I was recently a member of a panel discussing real-time text (RTT) at the Federal Communications Commission. During that, the question came up about location capabilities with RTT. The way text to 911 is delivered today, location is often omitted and not available to the 911 call taker. It seemed to be a legitimate question since RTT is a form of digital IP communications, the originating device, which is well aware of its location, now has the ability to communicate that information directly with the PSAP. But, I was shocked to hear the representative from a large 911 database company respond with, “we’ll use the same mechanisms that we use today, and communicate location through telephone numbers.” After hearing that response, I nearly dropped to the floor. Here we have an opportunity to correct one of the biggest problems affecting Cellular devices and 911 calls. And we have a technology that is enabling a peer-to-peer IP connection that will allow passing the explicit data from the device to the dispatcher, yet we’re going to opt for antiquated technology that is ineffective for the mission. This would be like filming a movie in high definition Color, and then buying a high definition color TV to watch it on, but sticking a black-and-white TV transmitter in the middle to broadcast the signal.

What I listened to FCC commissioner Jessica Rosenworcel comment a week earlier on implementing Kari’s Law, there is one part of her statement that ring true. She reminded everyone that not only do we need to correct this particular problem, but we need to set a deadline of when the work would be completed. I believe by establishing specific set timelines, in applying penalties for those that failed to meet them, we’ll change the financial model to be one that will support the upgraded and refresher technology, and we won’t be left with such a dichotomy of Origination device capabilities, and the network’s ability to carry the new data.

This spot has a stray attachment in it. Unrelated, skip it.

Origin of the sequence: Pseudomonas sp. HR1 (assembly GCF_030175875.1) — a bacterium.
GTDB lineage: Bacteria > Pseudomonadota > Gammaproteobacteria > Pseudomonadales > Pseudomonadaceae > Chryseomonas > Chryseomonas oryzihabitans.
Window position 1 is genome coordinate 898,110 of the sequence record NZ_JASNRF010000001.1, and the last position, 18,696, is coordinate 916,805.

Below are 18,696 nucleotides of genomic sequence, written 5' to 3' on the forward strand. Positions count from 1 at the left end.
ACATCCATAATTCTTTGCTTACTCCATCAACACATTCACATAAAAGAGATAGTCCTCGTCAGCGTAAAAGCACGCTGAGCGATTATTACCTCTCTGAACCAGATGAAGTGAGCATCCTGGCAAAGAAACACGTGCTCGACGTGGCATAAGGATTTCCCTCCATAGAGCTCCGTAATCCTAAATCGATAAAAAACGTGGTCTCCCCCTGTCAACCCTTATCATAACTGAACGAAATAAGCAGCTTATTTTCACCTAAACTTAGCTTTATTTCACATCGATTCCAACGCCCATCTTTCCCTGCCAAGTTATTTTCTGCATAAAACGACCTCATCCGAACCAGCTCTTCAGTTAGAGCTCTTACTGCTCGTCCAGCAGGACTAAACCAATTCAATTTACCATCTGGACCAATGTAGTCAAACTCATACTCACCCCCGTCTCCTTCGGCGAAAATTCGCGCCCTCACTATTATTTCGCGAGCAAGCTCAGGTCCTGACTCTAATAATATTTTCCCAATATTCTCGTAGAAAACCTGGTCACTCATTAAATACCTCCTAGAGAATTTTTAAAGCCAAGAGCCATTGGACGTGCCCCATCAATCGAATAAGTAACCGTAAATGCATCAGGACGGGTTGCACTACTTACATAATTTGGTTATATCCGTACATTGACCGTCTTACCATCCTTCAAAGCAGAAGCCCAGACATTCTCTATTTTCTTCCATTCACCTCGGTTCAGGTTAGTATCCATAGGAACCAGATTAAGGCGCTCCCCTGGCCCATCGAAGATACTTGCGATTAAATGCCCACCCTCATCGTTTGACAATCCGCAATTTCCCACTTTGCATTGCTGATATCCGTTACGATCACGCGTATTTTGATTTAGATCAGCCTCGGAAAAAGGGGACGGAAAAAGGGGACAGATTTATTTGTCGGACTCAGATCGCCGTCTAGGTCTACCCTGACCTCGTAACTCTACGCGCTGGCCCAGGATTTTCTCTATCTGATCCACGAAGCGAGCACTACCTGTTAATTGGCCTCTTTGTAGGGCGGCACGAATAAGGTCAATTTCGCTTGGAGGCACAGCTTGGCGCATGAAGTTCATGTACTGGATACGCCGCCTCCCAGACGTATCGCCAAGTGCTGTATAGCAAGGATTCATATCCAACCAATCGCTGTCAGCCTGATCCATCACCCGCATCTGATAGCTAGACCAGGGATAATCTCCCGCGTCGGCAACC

This is not rocket science. Many of the basic principles applied by commercial enterprises apply to public safety. In fact, the only difference is the amount of resiliency and redundancy apply to the architecture. The workflows are similar, if not the same. We’ve solved the multimedia problem for the airlines, Financial institutions, and commercial retail businesses. For them, it was a competitive advantage. Their customers were made up of the same Group of citizens that want to contact emergency services through new digital channels. Large commercial enterprises were faced with a forklift of their current technology or risk losing their customer base. Now, Public Safety isn’t that same decision point. Except, they won’t lose customers, they’ll lose lives. And that is something none of us can live with.